interlaced – the image contains visible black lines, which often cause the video to be completely unwatchable. These black lines are visible mostly during movement on the image and are caused by incorrect field order. I won’t go into details explaining the reasons for this – it’s caused by different way of displaying frames and fields (half-frames) in the video, more details are available for example here. It’s highly recommended to not download any interlaced release.
cbr.audio – audio can be either CBR (constant bit rate), or VBR (variable bit rate). According to the scene rules, all releases should contain VBR audio, so any release with CBR is instantly nuked. Variable bit rate allows better quality, according to the current sound, while constant one sets the same quality for the whole movie, including the quiet parts. However, releases with AC3 audio almost always use CBR. It’s often hard to distinguish the difference between CBR and VBR for an untrained ear, so this nuke reason isn’t too serious if you don’t care about the rules.
bad.fps – bad frame rate. The frame rate should be close to the original framerate. Not a very common nuke reason, but it’s better to beware any release with this nuke.
mislabeled – a release trying to look like a better quality rip. A good example would be an R5 rip from Russian video source released as dvdrip – the difference isn’t that big in this case and scene groups always get more props for releasing dvdrips. The another case can be a typo or wrong year in the release name.
grp.req – a nuke requested by the release group. Happens when a scene group releases something and realize it’s completely wrong, not working or simply bad, so they request a nuke.
oos, out.of.sync – out of sync, audio isn’t synced with video. Extremely annoying mistake which makes most of such release completely unwatchable. This happens very often with cams, telesyncs and telecines, which require a synchronization of audio and video from different source. Some releases are completely out of sync, while others have this problem only for a few seconds or minutes.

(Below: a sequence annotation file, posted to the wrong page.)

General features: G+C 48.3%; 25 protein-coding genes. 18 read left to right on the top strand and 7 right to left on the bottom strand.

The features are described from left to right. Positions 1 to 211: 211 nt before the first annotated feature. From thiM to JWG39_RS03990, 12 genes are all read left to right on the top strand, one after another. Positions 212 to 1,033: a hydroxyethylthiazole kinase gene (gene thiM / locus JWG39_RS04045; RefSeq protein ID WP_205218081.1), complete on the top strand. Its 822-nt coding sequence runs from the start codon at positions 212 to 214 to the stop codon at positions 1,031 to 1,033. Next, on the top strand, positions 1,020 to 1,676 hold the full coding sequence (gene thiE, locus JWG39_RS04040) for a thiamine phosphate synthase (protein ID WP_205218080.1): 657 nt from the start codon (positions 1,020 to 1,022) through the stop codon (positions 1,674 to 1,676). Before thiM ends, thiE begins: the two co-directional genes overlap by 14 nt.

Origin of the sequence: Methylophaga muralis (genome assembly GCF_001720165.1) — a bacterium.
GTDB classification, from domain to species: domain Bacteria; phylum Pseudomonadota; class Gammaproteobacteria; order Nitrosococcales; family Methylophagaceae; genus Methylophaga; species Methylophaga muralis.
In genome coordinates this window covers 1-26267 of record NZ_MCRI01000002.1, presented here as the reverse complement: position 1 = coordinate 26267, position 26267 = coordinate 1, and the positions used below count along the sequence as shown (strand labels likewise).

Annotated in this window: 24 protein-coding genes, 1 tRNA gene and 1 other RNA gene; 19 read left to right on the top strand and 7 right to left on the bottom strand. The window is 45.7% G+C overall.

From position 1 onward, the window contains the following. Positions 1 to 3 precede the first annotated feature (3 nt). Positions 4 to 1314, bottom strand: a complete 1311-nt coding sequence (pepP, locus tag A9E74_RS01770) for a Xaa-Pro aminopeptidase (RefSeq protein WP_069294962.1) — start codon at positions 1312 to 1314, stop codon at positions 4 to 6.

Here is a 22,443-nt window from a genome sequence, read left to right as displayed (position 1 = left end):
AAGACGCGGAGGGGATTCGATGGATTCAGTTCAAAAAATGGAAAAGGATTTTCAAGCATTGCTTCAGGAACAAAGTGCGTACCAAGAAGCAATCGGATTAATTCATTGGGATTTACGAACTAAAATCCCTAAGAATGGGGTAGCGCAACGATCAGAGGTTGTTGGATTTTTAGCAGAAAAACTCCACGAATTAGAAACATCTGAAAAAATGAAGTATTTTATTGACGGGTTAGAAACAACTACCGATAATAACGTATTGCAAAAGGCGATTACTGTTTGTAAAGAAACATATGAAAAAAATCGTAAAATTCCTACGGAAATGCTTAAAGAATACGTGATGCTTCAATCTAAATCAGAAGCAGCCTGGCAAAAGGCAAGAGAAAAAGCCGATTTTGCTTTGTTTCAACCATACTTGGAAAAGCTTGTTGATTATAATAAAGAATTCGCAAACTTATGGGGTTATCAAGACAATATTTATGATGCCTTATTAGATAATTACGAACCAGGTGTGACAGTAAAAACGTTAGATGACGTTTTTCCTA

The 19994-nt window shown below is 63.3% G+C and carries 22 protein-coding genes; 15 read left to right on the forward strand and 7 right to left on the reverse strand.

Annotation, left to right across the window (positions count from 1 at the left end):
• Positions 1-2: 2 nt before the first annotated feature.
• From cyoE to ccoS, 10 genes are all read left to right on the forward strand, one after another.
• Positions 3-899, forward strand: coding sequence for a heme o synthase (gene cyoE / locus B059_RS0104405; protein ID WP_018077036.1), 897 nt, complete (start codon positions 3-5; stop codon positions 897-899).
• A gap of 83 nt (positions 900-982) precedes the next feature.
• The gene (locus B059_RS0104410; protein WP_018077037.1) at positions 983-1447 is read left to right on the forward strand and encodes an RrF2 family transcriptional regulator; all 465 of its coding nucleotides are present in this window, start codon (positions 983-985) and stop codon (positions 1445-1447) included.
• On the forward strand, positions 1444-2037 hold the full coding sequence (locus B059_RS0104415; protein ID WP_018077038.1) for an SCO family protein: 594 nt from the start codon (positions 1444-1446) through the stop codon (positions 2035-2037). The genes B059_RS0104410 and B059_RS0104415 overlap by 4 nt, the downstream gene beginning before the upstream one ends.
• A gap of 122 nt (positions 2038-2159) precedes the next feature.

bad.pack – bad packing. The group didn’t pack their release properly, according to scene rules. This means they either forgot to pack it into 15/20/50 MB RARs or it’s completely impossible to unpack it.
invalid.proper – proper is a release fixing other, previously nuked release. When a certain group releases proper and the first release is actually fine, the new one becomes nuked for invalid proper.
qpel.not.allowed – qpel or quarter pixel is a feature of modern encoding codecs such as H.264 which allows better and more efficient compression. Videos encoded with quarter-pixel precision motion vectors require up to twice as much processing power to encode, and 30-60% more processing power to decode. Thus, such releases often cause software problems or are completely unplayable at certain DVD players.
ghosting – annoying feature of a release, which result into ghost effect during every movement in the movie. It’s caused by improper encoding and can’t be easily fixed.
field.shifted, dupe.frames, blended.frames, custom.quant.matrix – other mostly serious faults affecting the image, caused during encoding the final video.
divx.not.allowed, no.audio, missing.audio, get.rerip, get.proper – no need to explain these I guess…